Tenikwa Wildlife Rehabilitation

Our role as a rehabilitator is to give the animal a second chance at life. The animal may choose to fight, or give up the will to live. We respect that choice, although sometimes it is very hard to say good-bye.
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The otter finishing her milk and very messy....

The otter finishing her milk and very messy.

The young otter being bottle fed on the first night by our animal keeper, Polly

The young otter being bottle fed on the first night by our animal keeper, Polly

Polly, our animal keeping trying to reunite the young otter with her mother. We suspect that her mother was shot dead and thus, Tenikwa will now rehabilitate her back into the wild. The reason why we tried to reunite the otter with her mother is due to the fact that the mother looks after their offspring for up to two years of age.

Polly, our animal keeping trying to reunite the young otter with her mother. We suspect that her mother was shot dead and thus, Tenikwa will now rehabilitate her back into the wild. The reason why we tried to reunite the otter with her mother is due to the fact that the mother looks after their offspring for up to two years of age.

This Young Cape Clawless Otter which is approximately 5-8 weeks old was rescued by a local farmer in Titsikamma as she was found abandoned. She arrived late on Wednesday evening and was well looked after by our animal keepers as she was in very critical condition. On Thursday and Friday, we tried to reunite her with her mom and drove out to the locality but it proved to be unsuccessful.

This Young Cape Clawless Otter which is approximately 5-8 weeks old was rescued by a local farmer in Titsikamma as she was found abandoned. She arrived late on Wednesday evening and was well looked after by our animal keepers as she was in very critical condition. On Thursday and Friday, we tried to reunite her with her mom and drove out to the locality but it proved to be unsuccessful.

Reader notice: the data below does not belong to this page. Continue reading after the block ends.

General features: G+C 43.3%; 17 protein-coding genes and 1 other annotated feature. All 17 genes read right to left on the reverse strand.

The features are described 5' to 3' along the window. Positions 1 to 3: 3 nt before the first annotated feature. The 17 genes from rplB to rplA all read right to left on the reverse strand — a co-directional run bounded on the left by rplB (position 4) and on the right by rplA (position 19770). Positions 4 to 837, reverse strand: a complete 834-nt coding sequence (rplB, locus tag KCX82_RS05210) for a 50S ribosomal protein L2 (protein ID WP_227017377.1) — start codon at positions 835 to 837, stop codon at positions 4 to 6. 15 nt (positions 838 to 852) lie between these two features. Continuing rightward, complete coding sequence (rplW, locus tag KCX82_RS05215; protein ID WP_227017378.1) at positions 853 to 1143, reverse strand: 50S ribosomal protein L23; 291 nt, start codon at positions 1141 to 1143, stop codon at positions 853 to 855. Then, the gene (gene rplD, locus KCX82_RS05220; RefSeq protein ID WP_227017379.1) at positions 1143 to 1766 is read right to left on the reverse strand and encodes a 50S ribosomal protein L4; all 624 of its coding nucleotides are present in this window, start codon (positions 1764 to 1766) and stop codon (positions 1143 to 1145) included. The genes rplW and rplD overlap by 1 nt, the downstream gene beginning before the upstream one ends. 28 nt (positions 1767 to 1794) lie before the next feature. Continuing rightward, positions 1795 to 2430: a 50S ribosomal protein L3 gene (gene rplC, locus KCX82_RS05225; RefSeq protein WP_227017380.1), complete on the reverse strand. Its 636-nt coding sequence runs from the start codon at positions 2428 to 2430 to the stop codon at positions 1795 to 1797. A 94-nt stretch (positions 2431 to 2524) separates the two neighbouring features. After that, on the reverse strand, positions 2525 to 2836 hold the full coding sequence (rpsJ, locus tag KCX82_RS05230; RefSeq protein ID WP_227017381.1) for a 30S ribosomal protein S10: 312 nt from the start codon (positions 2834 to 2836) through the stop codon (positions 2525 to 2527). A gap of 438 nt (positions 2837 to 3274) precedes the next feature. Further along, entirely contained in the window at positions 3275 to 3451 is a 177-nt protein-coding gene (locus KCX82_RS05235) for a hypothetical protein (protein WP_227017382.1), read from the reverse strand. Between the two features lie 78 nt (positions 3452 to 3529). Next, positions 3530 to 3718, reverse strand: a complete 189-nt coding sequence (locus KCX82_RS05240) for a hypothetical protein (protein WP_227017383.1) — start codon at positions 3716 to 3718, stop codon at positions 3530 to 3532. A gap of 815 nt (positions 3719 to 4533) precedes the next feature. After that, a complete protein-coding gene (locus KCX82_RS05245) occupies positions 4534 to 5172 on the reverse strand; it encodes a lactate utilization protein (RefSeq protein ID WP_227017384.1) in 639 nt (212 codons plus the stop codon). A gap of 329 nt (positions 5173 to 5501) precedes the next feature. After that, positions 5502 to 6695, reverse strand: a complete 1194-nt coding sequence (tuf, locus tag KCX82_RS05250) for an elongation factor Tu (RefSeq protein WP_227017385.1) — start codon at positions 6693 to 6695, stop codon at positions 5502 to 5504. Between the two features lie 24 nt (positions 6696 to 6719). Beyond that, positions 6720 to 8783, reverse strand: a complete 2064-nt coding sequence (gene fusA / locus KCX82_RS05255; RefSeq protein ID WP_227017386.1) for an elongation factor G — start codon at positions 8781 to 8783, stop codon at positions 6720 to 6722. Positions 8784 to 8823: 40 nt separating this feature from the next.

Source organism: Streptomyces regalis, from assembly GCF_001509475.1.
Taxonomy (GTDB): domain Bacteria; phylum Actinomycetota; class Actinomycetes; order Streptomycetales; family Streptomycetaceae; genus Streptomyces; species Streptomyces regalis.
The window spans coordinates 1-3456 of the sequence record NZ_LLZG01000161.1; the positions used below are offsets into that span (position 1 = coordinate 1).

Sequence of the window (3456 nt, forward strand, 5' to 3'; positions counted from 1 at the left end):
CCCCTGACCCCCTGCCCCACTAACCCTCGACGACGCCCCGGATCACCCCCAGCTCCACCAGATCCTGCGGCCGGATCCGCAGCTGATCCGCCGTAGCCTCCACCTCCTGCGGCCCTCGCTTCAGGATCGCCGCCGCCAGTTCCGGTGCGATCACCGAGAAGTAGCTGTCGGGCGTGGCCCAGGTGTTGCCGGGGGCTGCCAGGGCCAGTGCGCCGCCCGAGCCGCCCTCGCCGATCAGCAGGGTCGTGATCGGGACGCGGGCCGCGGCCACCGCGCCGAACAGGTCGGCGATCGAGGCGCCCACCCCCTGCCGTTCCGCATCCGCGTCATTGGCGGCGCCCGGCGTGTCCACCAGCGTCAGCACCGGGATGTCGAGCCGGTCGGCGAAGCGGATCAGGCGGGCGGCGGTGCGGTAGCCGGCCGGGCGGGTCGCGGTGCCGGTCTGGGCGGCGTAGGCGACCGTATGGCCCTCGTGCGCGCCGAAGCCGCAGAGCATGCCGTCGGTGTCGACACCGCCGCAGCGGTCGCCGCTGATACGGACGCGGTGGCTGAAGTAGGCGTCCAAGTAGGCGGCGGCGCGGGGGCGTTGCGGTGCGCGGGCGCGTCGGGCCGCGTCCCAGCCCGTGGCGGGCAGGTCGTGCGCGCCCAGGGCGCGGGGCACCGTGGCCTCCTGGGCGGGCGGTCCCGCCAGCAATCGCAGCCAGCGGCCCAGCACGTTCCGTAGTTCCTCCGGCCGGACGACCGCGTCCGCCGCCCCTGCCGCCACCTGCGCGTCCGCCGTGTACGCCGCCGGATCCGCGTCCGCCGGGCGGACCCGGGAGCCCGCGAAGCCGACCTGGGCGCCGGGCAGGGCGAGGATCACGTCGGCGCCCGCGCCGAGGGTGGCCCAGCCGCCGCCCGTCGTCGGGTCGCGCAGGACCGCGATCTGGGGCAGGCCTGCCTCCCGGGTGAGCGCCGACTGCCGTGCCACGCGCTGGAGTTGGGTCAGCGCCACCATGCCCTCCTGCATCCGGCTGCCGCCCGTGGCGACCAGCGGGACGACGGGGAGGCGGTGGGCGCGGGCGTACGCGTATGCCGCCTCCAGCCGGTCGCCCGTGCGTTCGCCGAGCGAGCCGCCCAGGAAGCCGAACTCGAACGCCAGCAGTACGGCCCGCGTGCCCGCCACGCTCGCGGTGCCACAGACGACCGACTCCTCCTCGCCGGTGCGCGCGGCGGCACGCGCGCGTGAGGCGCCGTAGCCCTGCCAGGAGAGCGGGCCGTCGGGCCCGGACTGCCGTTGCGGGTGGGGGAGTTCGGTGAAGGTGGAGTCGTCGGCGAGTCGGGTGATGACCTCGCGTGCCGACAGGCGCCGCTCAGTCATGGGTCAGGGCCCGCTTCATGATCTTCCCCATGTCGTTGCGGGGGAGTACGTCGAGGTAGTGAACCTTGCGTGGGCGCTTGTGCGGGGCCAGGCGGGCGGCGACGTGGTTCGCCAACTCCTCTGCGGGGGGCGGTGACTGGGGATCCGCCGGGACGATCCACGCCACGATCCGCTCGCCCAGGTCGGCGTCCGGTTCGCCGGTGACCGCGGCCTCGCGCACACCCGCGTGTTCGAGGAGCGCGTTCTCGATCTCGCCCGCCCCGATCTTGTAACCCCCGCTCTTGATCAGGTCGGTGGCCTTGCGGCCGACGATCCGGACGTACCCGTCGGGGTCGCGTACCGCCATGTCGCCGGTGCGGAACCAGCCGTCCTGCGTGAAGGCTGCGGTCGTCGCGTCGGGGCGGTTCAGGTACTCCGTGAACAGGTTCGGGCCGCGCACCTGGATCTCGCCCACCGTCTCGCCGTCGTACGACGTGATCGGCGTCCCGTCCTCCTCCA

This Cape Gannet was rescued in Plettenberg Bay as he was found stranded.  His overall condition seemed fine however, slightly dehydrated.  We have successfully transferred him to SANCCOB Eastern Cape.  Did you know: Gannet pairs may remain together over several seasons.  They perform elaborate greeting rituals at the nest, stretching their bills and necks skywards and gently tapping bills together.

This Cape Gannet was rescued in Plettenberg Bay as he was found stranded. His overall condition seemed fine however, slightly dehydrated. We have successfully transferred him to SANCCOB Eastern Cape. Did you know: Gannet pairs may remain together over several seasons. They perform elaborate greeting rituals at the nest, stretching their bills and necks skywards and gently tapping bills together.

This Cape clawless otter is responding well...... So cute.....

Our young Otter is doing so well. at Tenikwa Wildlife Awareness Centre

Did you know:  The Knysna Turaco is also known as : Knysnaloerie [Afrikaans]; Igolomi [Xhosa]; iGwalagwala (also applied to Purple-crested and Livingstone's turacos) [Zulu];   Hurukuru [Shona]; Ntlume, Tlulutlulu [Tsonga]; Touraco loury, Touraco de Knysna [French]; Helmturako [German]; Turaco de Knysna [Portuguese]

Did you know: The Knysna Turaco is also known as : Knysnaloerie [Afrikaans]; Igolomi [Xhosa]; iGwalagwala (also applied to Purple-crested and Livingstone's turacos) [Zulu]; Hurukuru [Shona]; Ntlume, Tlulutlulu [Tsonga]; Touraco loury, Touraco de Knysna [French]; Helmturako [German]; Turaco de Knysna [Portuguese]

Two Black-necked gulls where brought to Tenikwa on 31 Aug 2014. They were found on Keurbooms Beach. They were attached to each other with fishing line. One had it wrapped around his wing and the other had 2 fishing hooks stuck in his throat. We had to operate to remove the hooks from his esophagus. They are both recovering well.

Two Black-necked gulls where brought to Tenikwa on 31 Aug 2014. They were found on Keurbooms Beach. They were attached to each other with fishing line. One had it wrapped around his wing and the other had 2 fishing hooks stuck in his throat. We had to operate to remove the hooks from his esophagus. They are both recovering well.